by Matt Levine
Like countless horror movies, The Quiet Ones claims to be “Inspired by Actual Events,” proclaiming this proudly with the opening titles and even providing photographs of the real-life personalities over the end credits. Not only does the stranger-than-fiction origin of the story make everything that follows all the more incredible (hypothetically); it also acts as self-defense against criticisms that the material is well-trodden and clichéd, with the built-in response “But it really happened!” Whether fact or fiction, though, the events that transpire in The Quiet Ones never elevate beyond the level of horror-genre mechanics—the loud noises, dead-eyed children, and highly mobile home furnishings will be familiar to anyone who’s seen The Conjuring or The Haunting in Connecticut.
Director: John Pogue
Producers: Tobin Armbrust, James Gay-Rees, Ben Holden, Simon Oakes, Steven Chester Prince
Writers: Craig Rosenberg, Oren Moverman, John Pogue, Tom de Ville
Cinematographer: Mátyás Erdély
Editor: Glenn Garland
Music: Lucas Vidal
Cast: Jared Harris, Sam Claflin, Erin Richards, Rory Fleck-Byrne, Olivia Cooke, Laurie Calvert, Aldo Maland
US Theatrical Release: April 25, 2014
US Distributor: Lionsgate
Though I’m not sure how exaggerated the film’s claims to veracity are, it’s easy to see what might have attracted plot-hungry producers to the events that took place: at Oxford in 1974, a controversial professor (Jared Harris) seeks to “cure” supernatural possession by harnessing negative energy. He ropes three of his students into accompanying him on his latest groundbreaking experiment: the isolation (imprisonment?) of Jane (Olivia Cooke), a female subject seemingly inhabited by a ghost named Evey. Unwisely holing themselves up in Evey’s spooky abandoned mansion, they perform tests on Jane in the hopes of proving the existence of supernatural possession—and, secondarily, maybe exorcising her as well. There are sexual jealousies and God complexes, trampled doctor-patient ethics and numerous bumps in the night, all leading to a plot twist that’s actually reasonably unnerving and sensible.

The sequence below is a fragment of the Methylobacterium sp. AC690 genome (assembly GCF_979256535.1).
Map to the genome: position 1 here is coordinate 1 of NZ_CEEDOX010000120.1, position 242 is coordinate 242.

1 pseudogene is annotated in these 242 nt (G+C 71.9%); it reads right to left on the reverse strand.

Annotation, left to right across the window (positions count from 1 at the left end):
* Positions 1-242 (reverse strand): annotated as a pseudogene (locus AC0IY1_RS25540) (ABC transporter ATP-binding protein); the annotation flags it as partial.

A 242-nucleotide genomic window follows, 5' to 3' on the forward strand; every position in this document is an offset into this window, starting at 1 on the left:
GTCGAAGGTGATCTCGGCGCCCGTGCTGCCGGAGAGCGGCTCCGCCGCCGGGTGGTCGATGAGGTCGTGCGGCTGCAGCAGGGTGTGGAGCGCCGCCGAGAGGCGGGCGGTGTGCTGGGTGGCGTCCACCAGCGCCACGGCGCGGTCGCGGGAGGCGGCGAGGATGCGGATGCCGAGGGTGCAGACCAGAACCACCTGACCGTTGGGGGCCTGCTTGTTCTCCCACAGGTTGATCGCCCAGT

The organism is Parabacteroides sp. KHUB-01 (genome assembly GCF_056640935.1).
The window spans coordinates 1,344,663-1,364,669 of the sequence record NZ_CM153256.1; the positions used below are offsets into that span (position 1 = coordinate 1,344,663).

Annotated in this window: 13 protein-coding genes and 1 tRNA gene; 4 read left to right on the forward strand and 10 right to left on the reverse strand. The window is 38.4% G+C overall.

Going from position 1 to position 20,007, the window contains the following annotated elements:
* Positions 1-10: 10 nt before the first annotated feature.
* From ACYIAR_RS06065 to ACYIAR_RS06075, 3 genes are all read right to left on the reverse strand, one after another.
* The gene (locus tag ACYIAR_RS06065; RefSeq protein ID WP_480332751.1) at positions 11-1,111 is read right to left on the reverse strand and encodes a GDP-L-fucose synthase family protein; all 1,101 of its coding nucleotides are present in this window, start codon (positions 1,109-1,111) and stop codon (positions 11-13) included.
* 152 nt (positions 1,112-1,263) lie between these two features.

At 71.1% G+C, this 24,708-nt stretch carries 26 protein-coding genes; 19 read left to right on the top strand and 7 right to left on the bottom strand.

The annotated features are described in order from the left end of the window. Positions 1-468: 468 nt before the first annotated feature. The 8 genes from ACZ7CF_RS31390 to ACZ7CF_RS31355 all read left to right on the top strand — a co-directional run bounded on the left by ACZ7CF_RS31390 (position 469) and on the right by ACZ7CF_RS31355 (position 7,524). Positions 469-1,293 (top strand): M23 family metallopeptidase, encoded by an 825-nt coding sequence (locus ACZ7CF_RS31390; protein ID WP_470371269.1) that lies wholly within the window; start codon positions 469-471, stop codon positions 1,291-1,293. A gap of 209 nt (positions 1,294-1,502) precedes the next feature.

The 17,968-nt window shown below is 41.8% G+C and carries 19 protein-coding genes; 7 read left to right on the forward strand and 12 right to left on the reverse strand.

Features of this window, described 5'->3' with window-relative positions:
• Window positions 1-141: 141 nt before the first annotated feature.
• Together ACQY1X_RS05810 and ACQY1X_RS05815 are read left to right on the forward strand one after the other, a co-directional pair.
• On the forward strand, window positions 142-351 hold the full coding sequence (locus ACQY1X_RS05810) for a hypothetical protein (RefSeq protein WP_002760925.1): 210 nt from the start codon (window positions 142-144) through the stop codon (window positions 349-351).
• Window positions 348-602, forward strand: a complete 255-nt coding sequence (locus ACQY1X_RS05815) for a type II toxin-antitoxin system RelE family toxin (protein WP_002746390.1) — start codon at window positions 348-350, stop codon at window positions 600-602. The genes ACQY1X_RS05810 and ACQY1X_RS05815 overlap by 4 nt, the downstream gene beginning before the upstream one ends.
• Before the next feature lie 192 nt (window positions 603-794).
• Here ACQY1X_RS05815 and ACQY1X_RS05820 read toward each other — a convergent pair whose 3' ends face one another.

Occasionally, the film provides a fleeting chill and quickened pulse—one scene in which the mostly hapless investigators stumble through a haunted attic illuminated only by a camera light is especially unsettling. Too often, though, The Quiet Ones employs the dubious motto that sudden, deafening noises are the surest way to affect an audience—at one point, practically every edit seems accompanied by an ear-splitting pop or whoosh or some other gratuitous onomatopoeia. The clearest sign of an insecure director who needs to rely on assaultive sound effects to get under an audience's skin, such moments demean the film’s occasionally intriguing material by grinding it into trite, pre-fabricated tropes.
There is at least some aesthetic verve on display, achieved mostly by Brian (Sam Claflin), an initially skeptical cameraman hired to document their experiments. Though the character is a little too earnestly cherubic to be believable, he allows director John Pogue to subtly alternate between Brian’s own 16mm footage and the film’s non-diegetic cinematography—visual leap-frogging which might not really mean much, though it’s amusing to watch anyway. That said, such a found footage gimmick leads to a lot of shaky camerawork and sudden movements—cheap tricks used to approximate “horror” by too many lazy directors. Aurally, things are no better: Lucas Vidal’s soundtrack is the kind of insipid filler that’s meant to make us forget any music is playing at all (the better to focus on the deadening sound effects).
In other words, The Quiet Ones is firmly entrenched in forgettable B-horror territory—but there’s pleasure to be found in that terrain (at least for horror fans like myself). It hardly seems coincidental that the film was produced by Hammer UK, the same production company that spawned a number of low-budget British oddities in the 1950s and ‘60s--The Revenge of Frankenstein (1958) being my personal favorite. The production house has had a comeback lately, initiating the above-average horror films Let Me In (2010) and The Woman in Black (2012). The Quiet Ones is decidedly not at the level of those two films, not to mention the exhilarating mini-masterpieces of the studio’s heyday—it rarely excels beyond an amusing time-filler, sporadically creepy but quickly forgettable. As a brilliant but demented scientist plumbing the depths of paranormal psychology, Jared Harris inevitably brings to mind J.J. Abrams’ excellent Fringe—a show on which Harris memorably starred as the increasingly maniacal Dr. Jones. It’s an unfortunate allusion from The Quiet Ones’ perspective, considering that the majority of hour-long Fringe episodes are more frightening and mind-bending than the paint-by-numbers rehash we’re offered here.